I said earlier that James and John (and the other ten disciples) did not get it, and at that time, I think that was true. But after they continued to journey with Christ, after the cross and the resurrection and the coming of the Holy Spirit, we know that they did get it. Persecution erupted, the church was scattered, and all twelve apostles—plus many other early Christians—did, indeed, drink the cup and share in the baptism of suffering. We know from Acts 12 that James was put to death by the sword. Tradition holds that John was boiled in a huge basin of boiling oil during a wave of persecution in Rome, and after being miraculously delivered from death, was sentenced to the mines on the prison island of Patmos. He eventually was released and died peacefully, but he was the only one of the first twelve apostles to do so—the rest all died violent deaths because of their faith in Christ.
Jesus had predicted it. Back in Mark 10, he said, “The cup that I drink you will drink, and with the baptism with which I am baptized, you will be baptized, but to sit at my right hand or at my left is not mine to grant, but it is for those for whom it has been prepared.” The amazing thing to me is that, when John was at the end of his life, having walked faithfully with Christ and having endured suffering and having stood firm, a desire for glory seems to have been the furthest thing from his mind. We have a good idea of what was on John’s mind at the end of his life, because we have three letters he wrote to believers in Turkey, and the message was not “seek to be at Christ’s right or left hand,” but rather, “love one another.”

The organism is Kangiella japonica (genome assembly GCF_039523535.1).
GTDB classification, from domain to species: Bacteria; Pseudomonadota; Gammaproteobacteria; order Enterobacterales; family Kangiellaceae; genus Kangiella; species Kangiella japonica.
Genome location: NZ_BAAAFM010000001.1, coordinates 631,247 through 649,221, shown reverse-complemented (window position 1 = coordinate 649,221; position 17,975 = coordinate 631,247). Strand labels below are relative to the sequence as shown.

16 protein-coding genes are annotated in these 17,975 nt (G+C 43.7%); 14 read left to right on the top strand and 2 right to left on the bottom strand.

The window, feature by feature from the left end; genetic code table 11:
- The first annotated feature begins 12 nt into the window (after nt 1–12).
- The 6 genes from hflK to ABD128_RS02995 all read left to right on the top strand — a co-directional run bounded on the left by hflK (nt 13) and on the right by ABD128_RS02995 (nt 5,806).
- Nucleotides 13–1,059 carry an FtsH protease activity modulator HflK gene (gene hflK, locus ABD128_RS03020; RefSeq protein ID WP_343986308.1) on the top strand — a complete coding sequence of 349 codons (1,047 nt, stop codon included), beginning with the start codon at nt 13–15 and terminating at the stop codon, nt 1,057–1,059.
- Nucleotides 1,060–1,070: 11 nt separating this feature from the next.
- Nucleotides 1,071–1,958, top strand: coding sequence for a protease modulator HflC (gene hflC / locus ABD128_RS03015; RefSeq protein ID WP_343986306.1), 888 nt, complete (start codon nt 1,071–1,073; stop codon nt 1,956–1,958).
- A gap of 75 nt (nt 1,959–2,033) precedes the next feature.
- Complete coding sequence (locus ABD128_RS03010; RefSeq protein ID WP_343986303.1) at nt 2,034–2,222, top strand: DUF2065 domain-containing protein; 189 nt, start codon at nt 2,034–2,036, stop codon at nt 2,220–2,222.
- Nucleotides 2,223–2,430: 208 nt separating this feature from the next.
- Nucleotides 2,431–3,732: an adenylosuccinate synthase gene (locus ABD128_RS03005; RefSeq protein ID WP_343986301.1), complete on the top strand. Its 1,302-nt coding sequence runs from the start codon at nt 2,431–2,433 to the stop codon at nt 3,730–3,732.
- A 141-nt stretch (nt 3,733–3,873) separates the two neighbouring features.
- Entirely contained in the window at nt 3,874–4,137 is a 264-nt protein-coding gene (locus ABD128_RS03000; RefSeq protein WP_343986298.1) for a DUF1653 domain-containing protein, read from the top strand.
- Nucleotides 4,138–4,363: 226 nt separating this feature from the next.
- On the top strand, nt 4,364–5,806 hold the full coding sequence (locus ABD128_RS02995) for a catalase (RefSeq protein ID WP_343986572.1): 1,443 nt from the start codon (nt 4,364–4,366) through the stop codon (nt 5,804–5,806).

I am tempted to continue describing John’s message, because the three letters of John are some of the most beautiful and poignant writings in the Bible, I think. Every time I read 1 John, I am deeply convicted and brought back to the main thing: love one another. Rather than emphasizing a search for glory, John’s message is that fullness of joy is found in having fellowship with Christ (1 John 1:1-4), and he issues an appeal, over and over, to humility and love in the body of Christ.
By looking at this passage in Mark and holding it in tension with passages from Matthew and 1, 2, and 3 John, we see a broad stroke of the journey that the disciples, especially James and John, went on toward understanding what following Christ is “all about.”
How can this inform our lives? We can let this passage be a mirror for our hearts. Are we bent toward seeking glory? Do we enjoy peoples’ praise? Or is our primary goal to share in the fellowship of Christ and to be advocates of love? I believe it is a tension we will live in a lot, needing to go back to scripture over and over to be reminded. “To sit at my right hand or at my left is not mine to grant, but it is for those for whom it has been prepared,” Jesus said. But, in fact, that is not even our goal! Instead, we are with John, who said, “our fellowship is with the Father and with his Son Jesus Christ, and we are writing these things so that our joy may be complete… For this is the message that you have heard from the beginning, that we should love one another.”